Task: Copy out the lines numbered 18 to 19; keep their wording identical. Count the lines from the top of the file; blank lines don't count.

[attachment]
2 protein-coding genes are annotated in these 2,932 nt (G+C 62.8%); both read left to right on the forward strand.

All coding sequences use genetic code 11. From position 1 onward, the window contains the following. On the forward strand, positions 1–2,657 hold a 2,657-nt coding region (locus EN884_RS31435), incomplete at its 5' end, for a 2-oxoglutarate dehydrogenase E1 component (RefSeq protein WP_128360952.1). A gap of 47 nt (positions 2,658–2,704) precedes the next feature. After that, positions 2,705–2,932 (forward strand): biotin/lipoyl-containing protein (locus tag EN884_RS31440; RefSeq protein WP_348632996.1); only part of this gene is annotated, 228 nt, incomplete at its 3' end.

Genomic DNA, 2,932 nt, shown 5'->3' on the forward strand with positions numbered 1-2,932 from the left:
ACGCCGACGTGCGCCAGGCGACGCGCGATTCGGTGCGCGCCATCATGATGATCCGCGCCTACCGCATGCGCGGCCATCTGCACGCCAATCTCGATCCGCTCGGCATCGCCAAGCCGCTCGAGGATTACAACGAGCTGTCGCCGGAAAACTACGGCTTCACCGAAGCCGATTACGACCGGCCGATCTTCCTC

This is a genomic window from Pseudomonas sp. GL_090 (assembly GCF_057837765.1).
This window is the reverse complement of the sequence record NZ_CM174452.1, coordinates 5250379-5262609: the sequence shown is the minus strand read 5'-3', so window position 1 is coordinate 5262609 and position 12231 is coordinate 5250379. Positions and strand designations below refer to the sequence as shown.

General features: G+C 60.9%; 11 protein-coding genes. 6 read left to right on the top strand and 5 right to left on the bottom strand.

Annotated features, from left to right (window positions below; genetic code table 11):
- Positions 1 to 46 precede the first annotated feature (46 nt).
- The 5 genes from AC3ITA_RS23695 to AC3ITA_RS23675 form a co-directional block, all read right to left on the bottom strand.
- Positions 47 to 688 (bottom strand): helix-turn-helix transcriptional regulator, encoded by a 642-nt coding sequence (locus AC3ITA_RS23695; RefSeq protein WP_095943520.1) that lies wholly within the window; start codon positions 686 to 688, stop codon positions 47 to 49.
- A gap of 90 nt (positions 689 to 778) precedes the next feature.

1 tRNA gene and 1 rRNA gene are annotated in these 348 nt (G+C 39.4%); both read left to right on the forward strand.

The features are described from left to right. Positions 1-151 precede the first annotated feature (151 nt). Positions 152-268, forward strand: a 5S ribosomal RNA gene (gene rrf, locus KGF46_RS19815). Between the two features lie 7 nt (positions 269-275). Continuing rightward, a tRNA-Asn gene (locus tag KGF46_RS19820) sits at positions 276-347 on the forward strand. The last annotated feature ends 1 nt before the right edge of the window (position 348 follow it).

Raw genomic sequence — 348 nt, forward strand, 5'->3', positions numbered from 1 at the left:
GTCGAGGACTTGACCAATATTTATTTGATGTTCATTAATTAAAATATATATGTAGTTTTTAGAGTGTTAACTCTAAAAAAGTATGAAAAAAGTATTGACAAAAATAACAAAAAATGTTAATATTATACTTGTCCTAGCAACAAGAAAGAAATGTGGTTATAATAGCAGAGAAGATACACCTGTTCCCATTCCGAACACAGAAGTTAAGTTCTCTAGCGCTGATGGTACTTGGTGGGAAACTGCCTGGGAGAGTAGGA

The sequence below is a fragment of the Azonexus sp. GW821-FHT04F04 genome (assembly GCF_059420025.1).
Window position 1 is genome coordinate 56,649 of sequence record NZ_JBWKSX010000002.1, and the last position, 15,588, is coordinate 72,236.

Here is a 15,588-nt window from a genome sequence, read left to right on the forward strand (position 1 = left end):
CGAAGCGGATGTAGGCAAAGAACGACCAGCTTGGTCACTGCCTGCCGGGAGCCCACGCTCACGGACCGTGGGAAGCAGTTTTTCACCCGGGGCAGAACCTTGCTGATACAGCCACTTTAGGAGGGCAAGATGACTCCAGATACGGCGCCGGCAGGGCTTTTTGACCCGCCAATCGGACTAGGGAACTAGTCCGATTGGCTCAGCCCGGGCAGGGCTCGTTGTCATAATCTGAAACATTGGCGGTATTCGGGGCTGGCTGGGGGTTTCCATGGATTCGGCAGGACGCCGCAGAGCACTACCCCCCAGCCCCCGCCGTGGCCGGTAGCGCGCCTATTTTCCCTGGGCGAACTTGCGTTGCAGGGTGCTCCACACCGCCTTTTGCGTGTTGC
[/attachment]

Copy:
Window position 1 is genome coordinate 56,649 of sequence record NZ_JBWKSX010000002.1, and the last position, 15,588, is coordinate 72,236.

Here is a 15,588-nt window from a genome sequence, read left to right on the forward strand (position 1 = left end):